2019 - Last Year of the Second Decade in the 21st Century
Dana Kellis, MD, SVP, CMO, Hospital Division
Many of us remember sitting in hospital board rooms at midnight, December 31, 1999, trying to prepare for the predicted catastrophe that would accompany the turn of the century with Y2K.
Fortunately, those predictions turned out to be overblown and there were very few serious events.
Here we are now, 20 years later, and it seems a good time to envision where we want to be at the end of this year.
In the 40 years since I entered health care, I don’t think there’s been a single year that we haven’t heard the warning that our industry is on an unsustainable course. There’s been talk of rapidly rising costs, overuse of drugs and technologies, too few doctors and too many specialists.
Despite all the warnings, we seem to have done pretty well as a profession and as an industry. For instance, people are surviving longer with nearly every serious disease you can name, from HIV/AIDS to many types of cancer to coronary artery disease, thanks to the incredible efforts of scientists, physicians, hospitals and nurses.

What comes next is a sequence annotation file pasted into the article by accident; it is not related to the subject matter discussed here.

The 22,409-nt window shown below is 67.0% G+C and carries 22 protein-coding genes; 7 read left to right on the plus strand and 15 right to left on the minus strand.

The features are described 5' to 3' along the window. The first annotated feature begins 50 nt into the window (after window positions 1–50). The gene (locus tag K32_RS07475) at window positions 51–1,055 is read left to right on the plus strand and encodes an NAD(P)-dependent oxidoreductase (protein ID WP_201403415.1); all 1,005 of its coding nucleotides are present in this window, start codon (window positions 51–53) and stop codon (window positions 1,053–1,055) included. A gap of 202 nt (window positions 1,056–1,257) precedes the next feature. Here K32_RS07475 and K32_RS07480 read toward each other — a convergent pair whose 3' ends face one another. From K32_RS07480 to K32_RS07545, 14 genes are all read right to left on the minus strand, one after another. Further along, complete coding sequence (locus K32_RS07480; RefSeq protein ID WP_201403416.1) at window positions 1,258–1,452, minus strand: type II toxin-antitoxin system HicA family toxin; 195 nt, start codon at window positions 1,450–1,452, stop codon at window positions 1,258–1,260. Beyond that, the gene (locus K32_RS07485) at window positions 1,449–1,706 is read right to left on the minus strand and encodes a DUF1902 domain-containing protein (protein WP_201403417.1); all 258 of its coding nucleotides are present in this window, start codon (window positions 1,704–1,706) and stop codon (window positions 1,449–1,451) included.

What does all of this mean? Certainly, we should celebrate our successes. On the other hand we need to work together to make our hospitals safer, of even higher quality and with patients at the center of all we do.
How do we do this? As a team we’ll work to standardize care for our patients using evidence-based guidelines that have been shown to improve outcomes. We’ll follow protocols and use checklists that have been shown to prevent infections and other complications. We’ll be working with our physician leaders to make sure our discharge processes give patients the best chance possible of staying out of the hospital.
In short, we appreciate the tremendous efforts our physicians and clinicians have made in improving the level of care at our hospitals, and look forward to making that care even better – the best it can be.
Here’s to a fantastic 2019!